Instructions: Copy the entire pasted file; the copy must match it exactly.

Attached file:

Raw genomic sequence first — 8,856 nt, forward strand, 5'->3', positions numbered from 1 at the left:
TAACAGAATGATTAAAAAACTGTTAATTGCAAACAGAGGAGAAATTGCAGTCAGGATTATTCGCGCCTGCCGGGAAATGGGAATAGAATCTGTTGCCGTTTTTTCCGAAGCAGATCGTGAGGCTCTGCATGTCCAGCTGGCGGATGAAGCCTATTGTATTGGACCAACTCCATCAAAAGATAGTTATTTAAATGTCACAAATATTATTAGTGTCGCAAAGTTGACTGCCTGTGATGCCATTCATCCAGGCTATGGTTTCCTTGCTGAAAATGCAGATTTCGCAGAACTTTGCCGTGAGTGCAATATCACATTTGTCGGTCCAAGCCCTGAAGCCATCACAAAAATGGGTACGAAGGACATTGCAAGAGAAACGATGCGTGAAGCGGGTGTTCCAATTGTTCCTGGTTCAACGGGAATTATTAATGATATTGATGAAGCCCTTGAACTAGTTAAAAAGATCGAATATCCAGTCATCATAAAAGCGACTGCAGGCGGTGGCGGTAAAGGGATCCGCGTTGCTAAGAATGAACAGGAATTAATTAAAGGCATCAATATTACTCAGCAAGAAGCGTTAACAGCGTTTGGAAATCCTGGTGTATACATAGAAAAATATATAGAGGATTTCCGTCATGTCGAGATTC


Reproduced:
Raw genomic sequence first — 8,856 nt, forward strand, 5'->3', positions numbered from 1 at the left:
TAACAGAATGATTAAAAAACTGTTAATTGCAAACAGAGGAGAAATTGCAGTCAGGATTATTCGCGCCTGCCGGGAAATGGGAATAGAATCTGTTGCCGTTTTTTCCGAAGCAGATCGTGAGGCTCTGCATGTCCAGCTGGCGGATGAAGCCTATTGTATTGGACCAACTCCATCAAAAGATAGTTATTTAAATGTCACAAATATTATTAGTGTCGCAAAGTTGACTGCCTGTGATGCCATTCATCCAGGCTATGGTTTCCTTGCTGAAAATGCAGATTTCGCAGAACTTTGCCGTGAGTGCAATATCACATTTGTCGGTCCAAGCCCTGAAGCCATCACAAAAATGGGTACGAAGGACATTGCAAGAGAAACGATGCGTGAAGCGGGTGTTCCAATTGTTCCTGGTTCAACGGGAATTATTAATGATATTGATGAAGCCCTTGAACTAGTTAAAAAGATCGAATATCCAGTCATCATAAAAGCGACTGCAGGCGGTGGCGGTAAAGGGATCCGCGTTGCTAAGAATGAACAGGAATTAATTAAAGGCATCAATATTACTCAGCAAGAAGCGTTAACAGCGTTTGGAAATCCTGGTGTATACATAGAAAAATATATAGAGGATTTCCGTCATGTCGAGATTC